Abstract. Association rules are among the most important concepts in data mining. Rules of the form \(X \rightarrow Y\) are simple to understand, simple to act upon, yet can model important local dependencies in data. The problem is, however, that there are so many of them; both traditional and state-of-the-art frameworks typically yield millions of rules, rather than identifying a small set of rules that capture the most important dependencies of the data. In this paper, we define the problem of association rule mining in terms of the Minimum Description Length principle. That is, we identify the best set of rules as the one that most succinctly describes the data. We show that the resulting optimization problem does not lend itself for exact search, and hence propose Grab, a greedy heuristic to highly efficiently discover good sets of rules directly from data. Through an extensive set of experiments we show that, unlike the state-of-the-art, Grab does reliably recover the ground truth. On real world data we show it finds reasonable numbers of rules, that upon close inspection give clear insight in the local distribution of the data.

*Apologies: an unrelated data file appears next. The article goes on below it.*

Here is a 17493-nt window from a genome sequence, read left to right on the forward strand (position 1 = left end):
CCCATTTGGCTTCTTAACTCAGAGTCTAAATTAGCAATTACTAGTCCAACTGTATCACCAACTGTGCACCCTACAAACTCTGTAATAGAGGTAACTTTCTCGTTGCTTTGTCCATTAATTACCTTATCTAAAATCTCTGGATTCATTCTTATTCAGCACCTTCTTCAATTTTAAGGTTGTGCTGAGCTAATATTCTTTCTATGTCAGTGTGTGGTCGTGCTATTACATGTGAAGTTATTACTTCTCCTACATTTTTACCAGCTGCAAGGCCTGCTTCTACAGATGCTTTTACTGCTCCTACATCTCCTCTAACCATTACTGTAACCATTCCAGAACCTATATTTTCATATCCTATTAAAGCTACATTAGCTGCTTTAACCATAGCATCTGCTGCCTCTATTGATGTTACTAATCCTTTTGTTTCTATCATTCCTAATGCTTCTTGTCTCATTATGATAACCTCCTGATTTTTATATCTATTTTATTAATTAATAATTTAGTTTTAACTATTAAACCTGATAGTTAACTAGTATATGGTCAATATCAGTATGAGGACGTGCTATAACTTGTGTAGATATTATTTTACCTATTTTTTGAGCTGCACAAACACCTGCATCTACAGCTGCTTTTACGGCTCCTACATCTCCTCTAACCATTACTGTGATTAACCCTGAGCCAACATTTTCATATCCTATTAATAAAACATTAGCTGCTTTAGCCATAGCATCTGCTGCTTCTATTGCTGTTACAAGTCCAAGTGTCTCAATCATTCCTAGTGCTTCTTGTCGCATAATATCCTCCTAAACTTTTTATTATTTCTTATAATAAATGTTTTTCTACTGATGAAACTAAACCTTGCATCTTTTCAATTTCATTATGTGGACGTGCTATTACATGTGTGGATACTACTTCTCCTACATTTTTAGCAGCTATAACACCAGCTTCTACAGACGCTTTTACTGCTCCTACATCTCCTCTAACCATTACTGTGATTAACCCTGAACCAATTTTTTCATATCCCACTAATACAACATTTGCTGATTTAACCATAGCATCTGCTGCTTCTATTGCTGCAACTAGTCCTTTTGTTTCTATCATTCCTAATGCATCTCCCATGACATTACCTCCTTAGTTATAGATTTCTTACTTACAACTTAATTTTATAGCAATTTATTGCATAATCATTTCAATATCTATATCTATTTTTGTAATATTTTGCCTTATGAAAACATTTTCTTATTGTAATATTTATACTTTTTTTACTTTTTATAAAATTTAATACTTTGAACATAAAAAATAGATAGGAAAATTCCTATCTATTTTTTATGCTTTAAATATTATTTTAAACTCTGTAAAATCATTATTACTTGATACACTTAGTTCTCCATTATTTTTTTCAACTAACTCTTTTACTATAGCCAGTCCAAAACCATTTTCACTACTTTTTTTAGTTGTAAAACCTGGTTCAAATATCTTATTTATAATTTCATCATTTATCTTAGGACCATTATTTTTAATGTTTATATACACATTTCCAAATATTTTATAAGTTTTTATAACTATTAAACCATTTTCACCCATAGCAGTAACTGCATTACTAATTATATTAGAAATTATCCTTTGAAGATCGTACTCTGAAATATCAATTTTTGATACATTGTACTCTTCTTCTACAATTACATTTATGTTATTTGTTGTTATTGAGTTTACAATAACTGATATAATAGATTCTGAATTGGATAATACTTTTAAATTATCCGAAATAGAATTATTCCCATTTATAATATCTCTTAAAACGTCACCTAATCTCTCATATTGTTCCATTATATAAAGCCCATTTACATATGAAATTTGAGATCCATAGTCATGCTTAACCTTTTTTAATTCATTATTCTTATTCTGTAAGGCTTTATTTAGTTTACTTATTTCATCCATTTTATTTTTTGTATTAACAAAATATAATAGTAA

Sets of Robust Rules, and How to Find Them. In: Proceedings of the European Conference on Machine Learning and Principles and Practice of Knowledge Discovery in Data (ECMLPKDD), Springer, 2019. (17.7% acceptance rate)